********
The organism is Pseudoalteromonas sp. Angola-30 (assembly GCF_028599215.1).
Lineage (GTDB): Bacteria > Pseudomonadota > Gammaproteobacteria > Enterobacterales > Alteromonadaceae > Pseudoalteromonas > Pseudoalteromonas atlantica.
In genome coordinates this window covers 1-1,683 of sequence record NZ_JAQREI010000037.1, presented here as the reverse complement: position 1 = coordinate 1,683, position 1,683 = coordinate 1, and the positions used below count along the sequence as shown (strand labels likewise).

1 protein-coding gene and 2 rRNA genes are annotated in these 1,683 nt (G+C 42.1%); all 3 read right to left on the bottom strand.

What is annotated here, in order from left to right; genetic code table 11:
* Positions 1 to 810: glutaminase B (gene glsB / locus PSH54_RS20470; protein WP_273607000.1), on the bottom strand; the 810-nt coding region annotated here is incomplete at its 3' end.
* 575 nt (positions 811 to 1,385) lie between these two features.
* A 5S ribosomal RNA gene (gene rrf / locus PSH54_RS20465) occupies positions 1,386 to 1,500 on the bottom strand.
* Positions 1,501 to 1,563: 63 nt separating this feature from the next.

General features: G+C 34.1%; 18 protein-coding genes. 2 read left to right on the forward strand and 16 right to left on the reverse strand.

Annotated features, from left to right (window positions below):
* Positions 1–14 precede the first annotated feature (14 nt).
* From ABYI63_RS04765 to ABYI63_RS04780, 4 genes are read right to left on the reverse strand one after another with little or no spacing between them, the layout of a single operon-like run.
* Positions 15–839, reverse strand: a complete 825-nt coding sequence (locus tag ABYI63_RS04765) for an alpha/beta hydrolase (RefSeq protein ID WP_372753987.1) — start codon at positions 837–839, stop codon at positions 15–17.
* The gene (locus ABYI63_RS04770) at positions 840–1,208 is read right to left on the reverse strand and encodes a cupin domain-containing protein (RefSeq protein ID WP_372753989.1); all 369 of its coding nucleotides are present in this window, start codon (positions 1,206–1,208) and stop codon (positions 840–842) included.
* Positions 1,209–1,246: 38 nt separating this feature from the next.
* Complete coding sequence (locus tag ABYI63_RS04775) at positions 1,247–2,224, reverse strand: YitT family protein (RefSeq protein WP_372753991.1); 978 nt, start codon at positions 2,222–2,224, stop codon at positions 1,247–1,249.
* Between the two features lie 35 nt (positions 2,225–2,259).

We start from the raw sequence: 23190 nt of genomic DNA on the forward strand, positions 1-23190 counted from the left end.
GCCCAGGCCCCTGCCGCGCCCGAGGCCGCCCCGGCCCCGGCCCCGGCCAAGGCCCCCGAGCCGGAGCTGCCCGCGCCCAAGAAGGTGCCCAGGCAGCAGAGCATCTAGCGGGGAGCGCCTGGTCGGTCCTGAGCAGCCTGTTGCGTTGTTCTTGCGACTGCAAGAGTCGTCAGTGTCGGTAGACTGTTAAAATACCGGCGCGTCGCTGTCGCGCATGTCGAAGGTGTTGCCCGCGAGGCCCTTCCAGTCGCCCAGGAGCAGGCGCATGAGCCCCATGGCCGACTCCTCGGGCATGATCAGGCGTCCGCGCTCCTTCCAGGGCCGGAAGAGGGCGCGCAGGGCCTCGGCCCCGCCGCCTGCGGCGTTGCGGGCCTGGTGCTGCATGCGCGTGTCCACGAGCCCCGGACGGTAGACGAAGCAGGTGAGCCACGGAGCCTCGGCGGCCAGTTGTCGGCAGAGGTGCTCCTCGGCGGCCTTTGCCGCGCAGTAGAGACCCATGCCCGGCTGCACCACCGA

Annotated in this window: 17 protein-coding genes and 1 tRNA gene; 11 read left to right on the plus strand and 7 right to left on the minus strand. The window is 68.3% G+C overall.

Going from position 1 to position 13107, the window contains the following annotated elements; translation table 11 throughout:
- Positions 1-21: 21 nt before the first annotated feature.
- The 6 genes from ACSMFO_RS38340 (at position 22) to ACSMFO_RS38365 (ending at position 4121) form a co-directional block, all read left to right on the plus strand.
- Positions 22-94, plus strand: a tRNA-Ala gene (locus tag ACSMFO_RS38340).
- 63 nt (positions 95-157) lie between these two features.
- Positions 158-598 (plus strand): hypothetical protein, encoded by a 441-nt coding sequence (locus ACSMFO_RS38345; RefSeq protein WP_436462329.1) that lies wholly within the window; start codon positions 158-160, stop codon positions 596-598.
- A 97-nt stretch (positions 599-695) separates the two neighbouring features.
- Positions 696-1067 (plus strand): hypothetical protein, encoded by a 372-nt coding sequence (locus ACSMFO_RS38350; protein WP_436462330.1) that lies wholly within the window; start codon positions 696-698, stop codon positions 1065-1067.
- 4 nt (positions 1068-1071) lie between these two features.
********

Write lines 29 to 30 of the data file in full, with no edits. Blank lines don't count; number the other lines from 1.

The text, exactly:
- Positions 696-1067 (plus strand): hypothetical protein, encoded by a 372-nt coding sequence (locus ACSMFO_RS38350; protein WP_436462330.1) that lies wholly within the window; start codon positions 696-698, stop codon positions 1065-1067.
- 4 nt (positions 1068-1071) lie between these two features.